A high angle shows the subject from above, i.e. the camera is angled down towards the subject. This has the effect of diminishing the subject, making them appear less powerful, less significant or even submissive.

Low Angle

This shows the subject from below, giving them the impression of being more powerful or dominant.

Bird's Eye

The scene is shown from directly above. This is a completely different and somewhat unnatural point of view which can be used for dramatic effect or for showing a different spatial perspective.
In drama it can be used to show the positions and motions of different characters and objects, enabling the viewer to see things the characters can't.
The bird's-eye view is also very useful in sports, documentaries, etc.

Slanted

Also known as a dutch tilt, this is where the camera is purposely tilted to one side so the horizon is on an angle. This creates an interesting and dramatic effect. Famous examples include Carol Reed's The Third Man, Orson Welles' Citizen Kane and the Batman series.
Dutch tilts are also popular in MTV-style video production, where unusual angles and lots of camera movement play a big part.

Types of Lighting

Types of Photography Lighting - Natural
Probably the most flattering form of lighting, perhaps because this is the way we see most things and most people everyday.
Types of Photography Lighting - Window Light
If shooting portraits of people or wedding portraits or church scenes etc, try using any available daylight, even if it means moving people to another room in their house. Diffused window light, not direct beams of sunlight, can create a real sense of calm and mood to an image.
Types of Photography Lighting - Outdoors
The worst type of natural light for portraiture is direct sunlight. It can cause heavy lines and shadows as well as squinting and is very unflattering. If you have no choice, spin the subject around with the sunlight behind and fire away whilst exposing for the face.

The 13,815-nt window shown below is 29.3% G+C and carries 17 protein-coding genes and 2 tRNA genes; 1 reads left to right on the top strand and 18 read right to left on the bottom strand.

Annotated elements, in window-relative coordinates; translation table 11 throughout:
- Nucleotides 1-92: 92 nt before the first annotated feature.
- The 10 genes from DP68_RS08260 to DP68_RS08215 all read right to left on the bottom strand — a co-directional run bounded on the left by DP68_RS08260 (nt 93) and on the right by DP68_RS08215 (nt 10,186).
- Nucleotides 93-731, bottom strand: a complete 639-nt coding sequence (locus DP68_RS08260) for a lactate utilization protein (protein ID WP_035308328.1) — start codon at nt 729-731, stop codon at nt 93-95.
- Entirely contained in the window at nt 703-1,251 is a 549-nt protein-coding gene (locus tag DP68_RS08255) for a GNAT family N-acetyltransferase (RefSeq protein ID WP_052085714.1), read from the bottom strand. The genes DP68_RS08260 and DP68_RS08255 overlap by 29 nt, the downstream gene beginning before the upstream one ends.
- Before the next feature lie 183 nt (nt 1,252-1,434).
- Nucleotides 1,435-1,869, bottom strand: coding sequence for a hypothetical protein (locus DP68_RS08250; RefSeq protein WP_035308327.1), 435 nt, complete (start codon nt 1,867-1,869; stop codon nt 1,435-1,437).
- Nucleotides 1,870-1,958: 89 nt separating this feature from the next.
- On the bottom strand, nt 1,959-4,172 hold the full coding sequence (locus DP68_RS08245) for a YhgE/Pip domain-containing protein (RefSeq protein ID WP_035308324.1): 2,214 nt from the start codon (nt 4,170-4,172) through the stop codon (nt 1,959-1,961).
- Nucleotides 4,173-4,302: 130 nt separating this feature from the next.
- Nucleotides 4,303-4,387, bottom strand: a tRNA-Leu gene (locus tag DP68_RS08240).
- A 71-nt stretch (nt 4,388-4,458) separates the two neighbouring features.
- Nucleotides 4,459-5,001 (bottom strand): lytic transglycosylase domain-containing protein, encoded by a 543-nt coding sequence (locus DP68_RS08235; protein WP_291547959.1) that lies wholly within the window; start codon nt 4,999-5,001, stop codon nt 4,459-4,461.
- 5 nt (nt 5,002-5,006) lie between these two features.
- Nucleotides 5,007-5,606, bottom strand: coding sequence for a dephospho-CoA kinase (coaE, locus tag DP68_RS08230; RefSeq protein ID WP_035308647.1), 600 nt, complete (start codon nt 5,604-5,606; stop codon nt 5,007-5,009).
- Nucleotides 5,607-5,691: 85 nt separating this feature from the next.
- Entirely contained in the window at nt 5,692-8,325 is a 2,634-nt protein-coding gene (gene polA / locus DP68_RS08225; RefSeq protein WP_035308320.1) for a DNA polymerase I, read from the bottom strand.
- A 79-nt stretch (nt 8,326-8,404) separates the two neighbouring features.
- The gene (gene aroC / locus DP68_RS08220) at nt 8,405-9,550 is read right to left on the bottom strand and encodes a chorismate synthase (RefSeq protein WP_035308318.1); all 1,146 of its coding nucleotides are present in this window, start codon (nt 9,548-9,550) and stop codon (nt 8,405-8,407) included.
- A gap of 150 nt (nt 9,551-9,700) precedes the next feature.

Types of Photography Lighting - Natural Plus Fill-in Flash
When shooting using available light, you only have so much control and there are times when you need to help out a little.
Types of Photography Lighting - Flash/Speedlights
Use direct flash if absolutely necessary (other than fill in). If you are indoors and the ceiling is low enough and fairly bright, you can always bounce the flash to diffuse the flashlight.


Shot Lengths

Extreme long shots are used in film and animation to simply set up a shot. For example, if your next scene is to take place in a house, the first shot you’ll see is an exterior shot of that house. This tells the audience where the next scene will be taking place and cause less confusion.
A long shot is used in film and animation to basically show the subject they want the audience to be focused on in a scene. It’s created by filming the subject from top to bottom filling the entire frame.
A medium shot is half of a long shot. In film, it would be half of your actor (usually from waist up), but in motion graphics it would just be half of your subject whether that be text or an object.
Close-ups are, in film terms, used to show one character up close and personal, usually framing the head. In motion graphics it can be used to frame a smaller part of a bigger object–a tire on a car, for example.
Extreme Close-ups are mainly detail shots. In film they may be a shot of a character’s eye like in the intros to most early episodes of Lost. In motion graphics they are more likely just a shot of individual detail located in your work.